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Big Data Analytics

Partitioning in Data Warehouses

Partitioned tables and indexes facilitate administrative operations by enabling these
operations to work on subsets of data. For example, you can add a new partition,
organize an existing partition, or drop a partition with minimal to zero interruption to a read-only application.

Using the partitioning methods described in this section can help you tune SQL
statements to avoid unnecessary index and table scans (using partition pruning). You
can also improve the performance of massive join operations when large amounts of
data (for example, several million rows) are joined together by using partition-wise
joins. Finally, partitioning data greatly improves manageability of very large databases and dramatically reduces the time required for administrative tasks such as backup and restore.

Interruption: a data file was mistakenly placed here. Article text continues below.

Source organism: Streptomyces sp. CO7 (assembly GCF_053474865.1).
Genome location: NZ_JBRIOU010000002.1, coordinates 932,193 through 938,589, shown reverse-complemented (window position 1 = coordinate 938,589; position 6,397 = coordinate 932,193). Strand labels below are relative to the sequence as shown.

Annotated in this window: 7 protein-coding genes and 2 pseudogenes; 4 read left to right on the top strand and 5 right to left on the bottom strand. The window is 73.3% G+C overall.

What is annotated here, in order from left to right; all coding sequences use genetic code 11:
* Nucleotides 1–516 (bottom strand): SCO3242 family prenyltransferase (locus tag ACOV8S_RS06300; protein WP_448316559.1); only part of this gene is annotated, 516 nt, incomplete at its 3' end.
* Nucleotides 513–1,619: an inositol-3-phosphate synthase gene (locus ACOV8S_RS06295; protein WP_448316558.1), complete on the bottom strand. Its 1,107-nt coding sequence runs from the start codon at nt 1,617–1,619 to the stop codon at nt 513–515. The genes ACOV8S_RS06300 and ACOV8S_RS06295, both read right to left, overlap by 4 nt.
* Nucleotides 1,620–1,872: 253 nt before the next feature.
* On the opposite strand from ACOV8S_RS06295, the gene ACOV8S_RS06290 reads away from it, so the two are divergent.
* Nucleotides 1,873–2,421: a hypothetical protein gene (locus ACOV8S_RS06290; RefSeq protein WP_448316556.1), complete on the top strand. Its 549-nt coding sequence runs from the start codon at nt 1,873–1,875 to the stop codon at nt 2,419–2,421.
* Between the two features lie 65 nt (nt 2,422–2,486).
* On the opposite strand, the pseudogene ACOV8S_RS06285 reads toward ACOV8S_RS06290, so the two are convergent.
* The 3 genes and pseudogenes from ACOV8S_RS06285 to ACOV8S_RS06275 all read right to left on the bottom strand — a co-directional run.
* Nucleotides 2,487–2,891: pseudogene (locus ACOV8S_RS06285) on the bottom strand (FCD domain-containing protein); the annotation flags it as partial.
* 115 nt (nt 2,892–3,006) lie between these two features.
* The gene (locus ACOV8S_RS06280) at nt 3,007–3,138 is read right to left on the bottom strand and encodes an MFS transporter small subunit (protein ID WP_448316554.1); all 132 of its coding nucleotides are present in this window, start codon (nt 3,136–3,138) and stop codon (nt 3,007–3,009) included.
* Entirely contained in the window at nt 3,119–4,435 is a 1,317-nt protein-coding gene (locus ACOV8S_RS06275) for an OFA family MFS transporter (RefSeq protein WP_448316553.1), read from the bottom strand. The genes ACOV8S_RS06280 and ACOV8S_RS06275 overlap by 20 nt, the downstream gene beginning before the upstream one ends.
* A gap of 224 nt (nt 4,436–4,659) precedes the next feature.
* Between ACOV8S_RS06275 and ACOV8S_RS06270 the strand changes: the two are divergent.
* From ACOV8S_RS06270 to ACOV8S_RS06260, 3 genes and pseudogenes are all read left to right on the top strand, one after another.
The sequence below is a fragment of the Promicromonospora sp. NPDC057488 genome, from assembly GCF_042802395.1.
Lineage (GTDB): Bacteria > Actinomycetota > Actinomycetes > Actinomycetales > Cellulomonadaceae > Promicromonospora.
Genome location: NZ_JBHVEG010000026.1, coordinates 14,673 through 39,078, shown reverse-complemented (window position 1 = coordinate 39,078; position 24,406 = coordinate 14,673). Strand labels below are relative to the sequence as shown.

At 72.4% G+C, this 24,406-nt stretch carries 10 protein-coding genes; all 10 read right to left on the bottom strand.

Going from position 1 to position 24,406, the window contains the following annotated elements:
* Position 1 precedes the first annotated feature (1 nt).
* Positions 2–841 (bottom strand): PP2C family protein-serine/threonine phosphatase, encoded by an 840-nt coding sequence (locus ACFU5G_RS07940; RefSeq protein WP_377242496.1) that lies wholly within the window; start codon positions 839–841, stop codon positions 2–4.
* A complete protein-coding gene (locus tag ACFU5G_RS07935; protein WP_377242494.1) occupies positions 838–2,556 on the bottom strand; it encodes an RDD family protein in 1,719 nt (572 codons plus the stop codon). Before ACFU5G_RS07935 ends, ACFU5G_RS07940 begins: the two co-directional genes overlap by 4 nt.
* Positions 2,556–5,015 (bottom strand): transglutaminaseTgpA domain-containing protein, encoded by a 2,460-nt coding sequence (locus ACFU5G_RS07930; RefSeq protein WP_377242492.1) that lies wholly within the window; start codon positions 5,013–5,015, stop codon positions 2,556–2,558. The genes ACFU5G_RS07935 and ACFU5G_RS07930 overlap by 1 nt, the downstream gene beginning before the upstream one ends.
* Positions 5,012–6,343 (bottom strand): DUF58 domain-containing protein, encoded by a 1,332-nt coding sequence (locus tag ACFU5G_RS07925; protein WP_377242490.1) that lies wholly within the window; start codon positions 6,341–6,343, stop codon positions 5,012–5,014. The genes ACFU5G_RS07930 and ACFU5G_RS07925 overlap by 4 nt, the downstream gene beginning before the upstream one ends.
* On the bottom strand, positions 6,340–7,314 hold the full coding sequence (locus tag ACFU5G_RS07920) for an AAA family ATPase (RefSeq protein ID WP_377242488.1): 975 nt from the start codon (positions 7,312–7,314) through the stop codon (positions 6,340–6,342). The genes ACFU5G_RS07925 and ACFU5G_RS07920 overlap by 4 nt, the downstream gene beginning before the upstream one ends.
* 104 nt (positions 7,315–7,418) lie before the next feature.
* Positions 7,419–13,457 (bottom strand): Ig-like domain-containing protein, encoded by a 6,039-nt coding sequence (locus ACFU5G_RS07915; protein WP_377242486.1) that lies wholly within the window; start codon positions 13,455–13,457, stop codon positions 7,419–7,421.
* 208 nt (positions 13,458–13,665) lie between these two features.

Granularity in a partitioning scheme can be easily changed by splitting or merging
partitions. Thus, if a table's data is skewed to fill some partitions more than others, the ones that contain more data can be split to achieve a more even distribution.

Partitioning also allows one to swap partitions with a table. By being able to easily
add, remove, or swap a large amount of data quickly, swapping can be used to keep a
large amount of data that is being loaded inaccessible until loading is completed, or
can be used as a way to stage data between different phases of use. Some examples are
current day's transactions or online archives.

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